N.B. If you’re looking for a new challenge in digital our jobs board lists hundreds of open positions.

Please describe your job: What do you do?

We work to detect fraudulent activity within the advertising ecosystem.

As CTO and Chief Scientist, I set scientific and technical directions for the organisation, mentor teammates, develop algorithms to keep ahead of fraudsters, set up systems for processing data, and hire awesome people!

Whereabouts do you sit within the organisation? Who do you report to?

I report directly to the CEO and work hand-in-hand with our heads of product, across technology, sales, and marketing.

What kind of skills do you need to be effective in your role?

My role is highly analytical but to succeed you also need people skills, technical know-how, and a good scientific sense.

mike andrews

Tell us about a typical working day…

I wake up ridiculously early as I find the early hours the best time to focus on technical or coding work with no distractions.

I then train at the gym, all before getting ready for the day and having breakfast with the family, followed by an hour-long commute to the office.

During the day I speak with colleagues, iron out future directions for the business, and grab a hearty lunch at a local shop. The afternoon is often spent interviewing an engineering or data science candidate or trying to improve an existing system such as our data warehouse.

I always try to be home in time for dinner with the family. My evenings are often spent helping the kids to understand something new they’re learning in maths or science, and then I’m usually the first to fall asleep!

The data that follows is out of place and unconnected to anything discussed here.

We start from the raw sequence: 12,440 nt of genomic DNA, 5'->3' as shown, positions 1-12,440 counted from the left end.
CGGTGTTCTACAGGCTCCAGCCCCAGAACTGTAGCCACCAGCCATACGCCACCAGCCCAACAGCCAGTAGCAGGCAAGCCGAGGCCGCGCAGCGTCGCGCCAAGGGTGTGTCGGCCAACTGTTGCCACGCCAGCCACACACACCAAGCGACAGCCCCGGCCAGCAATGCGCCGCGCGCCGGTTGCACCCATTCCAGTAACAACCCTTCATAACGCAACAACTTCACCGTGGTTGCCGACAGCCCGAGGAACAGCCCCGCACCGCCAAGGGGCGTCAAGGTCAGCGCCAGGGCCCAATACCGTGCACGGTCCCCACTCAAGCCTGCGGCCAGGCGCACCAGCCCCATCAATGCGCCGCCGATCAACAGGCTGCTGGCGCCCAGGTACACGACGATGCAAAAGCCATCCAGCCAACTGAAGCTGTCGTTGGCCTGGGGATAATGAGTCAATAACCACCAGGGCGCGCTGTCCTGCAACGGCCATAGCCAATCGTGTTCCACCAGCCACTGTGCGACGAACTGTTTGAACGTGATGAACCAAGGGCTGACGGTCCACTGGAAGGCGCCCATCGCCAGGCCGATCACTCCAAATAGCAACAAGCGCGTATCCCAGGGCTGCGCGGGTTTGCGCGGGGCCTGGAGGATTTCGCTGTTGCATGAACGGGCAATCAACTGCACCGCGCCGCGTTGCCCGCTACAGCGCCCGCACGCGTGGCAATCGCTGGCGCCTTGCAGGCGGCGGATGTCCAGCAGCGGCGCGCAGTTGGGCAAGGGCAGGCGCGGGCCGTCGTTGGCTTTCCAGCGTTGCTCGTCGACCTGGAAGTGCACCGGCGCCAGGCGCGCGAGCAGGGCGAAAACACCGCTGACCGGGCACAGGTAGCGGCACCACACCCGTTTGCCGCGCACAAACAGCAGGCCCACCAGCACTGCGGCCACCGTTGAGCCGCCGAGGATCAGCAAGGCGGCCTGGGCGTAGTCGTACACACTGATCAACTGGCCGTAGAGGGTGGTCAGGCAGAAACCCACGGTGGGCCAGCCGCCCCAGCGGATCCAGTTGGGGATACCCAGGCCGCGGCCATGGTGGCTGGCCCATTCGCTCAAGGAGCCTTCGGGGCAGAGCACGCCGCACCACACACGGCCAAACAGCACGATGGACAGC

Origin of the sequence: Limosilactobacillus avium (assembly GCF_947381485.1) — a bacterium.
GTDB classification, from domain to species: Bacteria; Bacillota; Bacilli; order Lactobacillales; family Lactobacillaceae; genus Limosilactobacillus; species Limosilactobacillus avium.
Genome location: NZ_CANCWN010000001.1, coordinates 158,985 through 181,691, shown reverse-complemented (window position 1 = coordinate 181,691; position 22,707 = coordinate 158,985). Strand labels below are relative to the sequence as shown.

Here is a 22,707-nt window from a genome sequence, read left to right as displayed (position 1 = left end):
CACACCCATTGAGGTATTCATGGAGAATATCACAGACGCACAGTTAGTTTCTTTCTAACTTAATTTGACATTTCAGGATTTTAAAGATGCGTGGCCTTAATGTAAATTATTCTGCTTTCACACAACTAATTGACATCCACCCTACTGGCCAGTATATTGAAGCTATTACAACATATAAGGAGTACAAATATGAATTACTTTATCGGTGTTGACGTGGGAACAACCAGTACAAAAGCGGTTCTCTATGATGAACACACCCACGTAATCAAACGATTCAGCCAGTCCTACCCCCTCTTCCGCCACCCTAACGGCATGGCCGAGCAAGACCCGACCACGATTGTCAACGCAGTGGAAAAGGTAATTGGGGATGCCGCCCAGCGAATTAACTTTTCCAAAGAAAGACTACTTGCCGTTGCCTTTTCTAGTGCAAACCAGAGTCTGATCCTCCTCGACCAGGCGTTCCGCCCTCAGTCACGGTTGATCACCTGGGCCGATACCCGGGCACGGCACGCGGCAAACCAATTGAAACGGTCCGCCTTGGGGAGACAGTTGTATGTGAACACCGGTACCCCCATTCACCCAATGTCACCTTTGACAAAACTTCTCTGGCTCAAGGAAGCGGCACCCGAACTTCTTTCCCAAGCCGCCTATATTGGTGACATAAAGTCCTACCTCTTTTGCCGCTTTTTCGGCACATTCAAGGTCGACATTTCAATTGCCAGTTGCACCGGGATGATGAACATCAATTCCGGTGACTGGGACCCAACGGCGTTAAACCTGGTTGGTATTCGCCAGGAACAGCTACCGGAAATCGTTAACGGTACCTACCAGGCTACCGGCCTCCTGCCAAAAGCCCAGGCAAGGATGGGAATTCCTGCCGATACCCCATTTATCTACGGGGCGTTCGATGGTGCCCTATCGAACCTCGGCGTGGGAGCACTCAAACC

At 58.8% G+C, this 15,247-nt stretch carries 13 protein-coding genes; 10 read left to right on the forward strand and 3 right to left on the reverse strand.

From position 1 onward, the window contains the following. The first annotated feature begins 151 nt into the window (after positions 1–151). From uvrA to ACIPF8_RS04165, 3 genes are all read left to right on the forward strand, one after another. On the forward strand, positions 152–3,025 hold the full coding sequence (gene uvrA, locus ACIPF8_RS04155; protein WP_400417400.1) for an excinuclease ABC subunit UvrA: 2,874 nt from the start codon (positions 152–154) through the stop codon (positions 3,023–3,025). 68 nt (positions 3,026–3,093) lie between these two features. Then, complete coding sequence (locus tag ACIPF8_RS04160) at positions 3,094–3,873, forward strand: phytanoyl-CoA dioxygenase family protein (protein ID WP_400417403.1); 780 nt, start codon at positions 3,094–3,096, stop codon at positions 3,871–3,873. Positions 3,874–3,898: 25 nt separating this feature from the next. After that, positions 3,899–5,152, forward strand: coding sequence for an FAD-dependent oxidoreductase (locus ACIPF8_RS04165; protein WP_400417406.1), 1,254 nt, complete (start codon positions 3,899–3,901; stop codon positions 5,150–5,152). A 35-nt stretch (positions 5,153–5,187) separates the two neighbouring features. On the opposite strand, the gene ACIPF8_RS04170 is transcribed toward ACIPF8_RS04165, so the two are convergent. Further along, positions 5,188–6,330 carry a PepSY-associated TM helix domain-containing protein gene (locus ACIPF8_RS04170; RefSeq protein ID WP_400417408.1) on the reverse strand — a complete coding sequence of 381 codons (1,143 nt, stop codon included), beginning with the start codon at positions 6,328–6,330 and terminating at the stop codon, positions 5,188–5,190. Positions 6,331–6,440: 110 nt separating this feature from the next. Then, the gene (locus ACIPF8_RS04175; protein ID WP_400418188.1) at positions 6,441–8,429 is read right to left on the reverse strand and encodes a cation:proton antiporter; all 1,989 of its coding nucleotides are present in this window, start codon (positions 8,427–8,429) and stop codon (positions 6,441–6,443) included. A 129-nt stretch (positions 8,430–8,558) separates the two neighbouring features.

What do you love about your job? What sucks?

I love coding and prototyping with agility, but like everywhere, corporate inertia can sometimes be a challenge.

What kind of goals do you have? What are the most useful metrics and KPIs for measuring success?

I’m motivated to keep getting better: stronger, faster, and wiser. My only true KPI is how well I can take care of the family.

What are your favourite tools to help you to get the job done?

In no particular order:

  • the Go language
  • Linux
  • big screens (a good keyboard and mouse helps too)
  • iPhone for mobility
  • Google search (including Scholar)
  • Hacker News
  • arxiv.org preprints (scientific papers), which I scan daily for the latest and greatest developments to help me accomplish my goals

go language

How did you get started in the digital industry, and where might you go from here?

I originally worked on Wall Street doing quantitative finance but found it tough after the financial crisis in 2008.

In 2010, I happened upon an ad tech company where it seemed I could have just as much fun and as big a challenge doing modelling and machine learning.

Which brands do you think are doing digital well?

Amazon, for sure, because they’re world masters in low prices, scale, and automation.

Do you have any advice for people who want to work in the digital industry?

Let’s see if we can work together to reverse the practice of ad blocking by making ads welcome, even awesome! I know it may seem impossible, but I can keep dreaming!

July is Data Month at Econsultancy, so be sure to check out our latest reports and blog posts.